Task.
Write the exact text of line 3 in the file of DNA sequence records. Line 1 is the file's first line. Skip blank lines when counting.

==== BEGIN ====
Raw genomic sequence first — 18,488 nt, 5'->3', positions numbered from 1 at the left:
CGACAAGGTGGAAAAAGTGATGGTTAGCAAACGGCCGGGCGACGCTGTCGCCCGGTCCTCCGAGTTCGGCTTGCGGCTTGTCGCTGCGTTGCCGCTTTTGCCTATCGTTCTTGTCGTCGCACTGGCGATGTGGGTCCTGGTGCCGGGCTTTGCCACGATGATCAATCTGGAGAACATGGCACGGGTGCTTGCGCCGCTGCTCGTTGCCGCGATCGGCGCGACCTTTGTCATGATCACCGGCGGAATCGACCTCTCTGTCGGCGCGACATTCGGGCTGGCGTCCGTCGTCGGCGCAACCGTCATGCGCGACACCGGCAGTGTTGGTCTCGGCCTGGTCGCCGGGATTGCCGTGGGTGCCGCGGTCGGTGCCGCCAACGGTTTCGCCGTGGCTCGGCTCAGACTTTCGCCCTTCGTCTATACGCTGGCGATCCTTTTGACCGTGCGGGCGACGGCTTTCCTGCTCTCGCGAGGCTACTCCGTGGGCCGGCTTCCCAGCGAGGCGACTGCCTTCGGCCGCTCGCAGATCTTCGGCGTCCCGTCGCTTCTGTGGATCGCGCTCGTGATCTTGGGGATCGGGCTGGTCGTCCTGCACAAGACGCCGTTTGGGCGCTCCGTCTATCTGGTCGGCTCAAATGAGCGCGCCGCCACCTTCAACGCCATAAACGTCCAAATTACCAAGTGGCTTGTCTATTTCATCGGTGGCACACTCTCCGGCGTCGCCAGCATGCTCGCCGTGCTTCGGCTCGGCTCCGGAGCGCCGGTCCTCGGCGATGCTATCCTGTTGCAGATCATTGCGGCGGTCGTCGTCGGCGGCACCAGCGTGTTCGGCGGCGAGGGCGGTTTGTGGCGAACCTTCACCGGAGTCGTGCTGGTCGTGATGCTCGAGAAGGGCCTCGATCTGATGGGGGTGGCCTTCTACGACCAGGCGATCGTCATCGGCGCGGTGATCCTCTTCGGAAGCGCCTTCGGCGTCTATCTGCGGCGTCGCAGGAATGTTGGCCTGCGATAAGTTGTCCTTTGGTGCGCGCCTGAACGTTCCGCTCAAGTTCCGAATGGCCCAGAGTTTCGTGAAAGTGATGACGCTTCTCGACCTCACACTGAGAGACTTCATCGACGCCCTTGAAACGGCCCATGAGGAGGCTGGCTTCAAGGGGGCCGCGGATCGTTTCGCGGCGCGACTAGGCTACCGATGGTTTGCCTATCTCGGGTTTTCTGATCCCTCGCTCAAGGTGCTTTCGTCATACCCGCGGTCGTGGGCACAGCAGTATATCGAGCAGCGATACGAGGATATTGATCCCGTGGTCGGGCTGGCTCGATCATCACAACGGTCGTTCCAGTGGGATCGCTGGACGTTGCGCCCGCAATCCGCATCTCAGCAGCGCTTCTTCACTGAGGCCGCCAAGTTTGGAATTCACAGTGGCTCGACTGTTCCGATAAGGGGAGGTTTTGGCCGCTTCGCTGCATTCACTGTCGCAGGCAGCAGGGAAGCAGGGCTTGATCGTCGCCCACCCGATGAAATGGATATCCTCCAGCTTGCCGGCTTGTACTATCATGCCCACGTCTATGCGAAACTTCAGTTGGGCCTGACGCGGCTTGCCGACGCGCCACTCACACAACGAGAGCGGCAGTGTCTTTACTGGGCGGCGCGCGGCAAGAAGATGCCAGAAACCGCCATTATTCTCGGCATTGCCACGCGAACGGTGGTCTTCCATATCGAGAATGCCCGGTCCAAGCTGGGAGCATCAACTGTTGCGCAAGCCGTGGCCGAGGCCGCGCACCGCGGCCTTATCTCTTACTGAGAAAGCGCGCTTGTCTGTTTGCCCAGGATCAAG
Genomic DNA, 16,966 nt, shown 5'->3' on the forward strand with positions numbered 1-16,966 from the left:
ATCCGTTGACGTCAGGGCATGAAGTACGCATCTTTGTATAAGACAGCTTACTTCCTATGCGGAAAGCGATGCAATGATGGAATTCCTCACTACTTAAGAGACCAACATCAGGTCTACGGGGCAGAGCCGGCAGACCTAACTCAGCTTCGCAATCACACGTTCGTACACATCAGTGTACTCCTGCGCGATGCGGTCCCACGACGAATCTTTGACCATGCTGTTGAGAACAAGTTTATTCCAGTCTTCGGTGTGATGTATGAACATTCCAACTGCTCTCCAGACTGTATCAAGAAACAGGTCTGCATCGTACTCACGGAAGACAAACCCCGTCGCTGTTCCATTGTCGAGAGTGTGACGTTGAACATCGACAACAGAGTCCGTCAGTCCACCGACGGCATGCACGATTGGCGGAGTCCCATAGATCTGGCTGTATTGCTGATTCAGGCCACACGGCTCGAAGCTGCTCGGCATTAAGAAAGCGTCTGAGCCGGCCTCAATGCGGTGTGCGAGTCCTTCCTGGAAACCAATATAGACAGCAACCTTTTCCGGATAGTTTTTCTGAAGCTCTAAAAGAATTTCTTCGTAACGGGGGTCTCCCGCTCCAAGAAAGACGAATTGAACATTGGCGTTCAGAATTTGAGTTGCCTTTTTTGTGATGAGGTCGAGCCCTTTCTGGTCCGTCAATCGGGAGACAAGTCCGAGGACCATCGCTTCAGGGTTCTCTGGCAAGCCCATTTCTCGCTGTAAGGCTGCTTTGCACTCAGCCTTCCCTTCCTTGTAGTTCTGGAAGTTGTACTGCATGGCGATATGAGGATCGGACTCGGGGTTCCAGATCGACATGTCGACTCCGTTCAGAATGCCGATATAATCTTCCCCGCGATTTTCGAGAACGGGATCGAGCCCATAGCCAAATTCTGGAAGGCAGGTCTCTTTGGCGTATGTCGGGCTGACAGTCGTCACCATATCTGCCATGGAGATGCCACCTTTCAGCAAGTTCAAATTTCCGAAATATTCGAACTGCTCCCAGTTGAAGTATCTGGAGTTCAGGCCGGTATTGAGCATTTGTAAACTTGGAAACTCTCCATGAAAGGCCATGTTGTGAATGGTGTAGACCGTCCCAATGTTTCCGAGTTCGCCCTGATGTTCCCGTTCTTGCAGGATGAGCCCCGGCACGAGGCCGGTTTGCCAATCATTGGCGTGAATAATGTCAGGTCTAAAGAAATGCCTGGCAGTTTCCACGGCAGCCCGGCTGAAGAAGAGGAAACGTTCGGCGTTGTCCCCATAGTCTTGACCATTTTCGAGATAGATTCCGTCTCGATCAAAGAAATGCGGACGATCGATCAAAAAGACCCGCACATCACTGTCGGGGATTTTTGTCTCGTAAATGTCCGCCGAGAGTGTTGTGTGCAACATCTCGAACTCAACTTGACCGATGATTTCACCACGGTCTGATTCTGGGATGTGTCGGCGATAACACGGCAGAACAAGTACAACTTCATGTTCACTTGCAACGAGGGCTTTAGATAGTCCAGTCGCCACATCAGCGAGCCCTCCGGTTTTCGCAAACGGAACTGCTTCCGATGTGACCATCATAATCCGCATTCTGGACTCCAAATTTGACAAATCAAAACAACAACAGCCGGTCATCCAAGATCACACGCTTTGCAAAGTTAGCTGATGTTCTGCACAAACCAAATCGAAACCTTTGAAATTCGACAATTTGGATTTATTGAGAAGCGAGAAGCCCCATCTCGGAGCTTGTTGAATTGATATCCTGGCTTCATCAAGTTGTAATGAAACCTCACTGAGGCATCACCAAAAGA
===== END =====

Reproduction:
Genomic DNA, 16,966 nt, shown 5'->3' on the forward strand with positions numbered 1-16,966 from the left: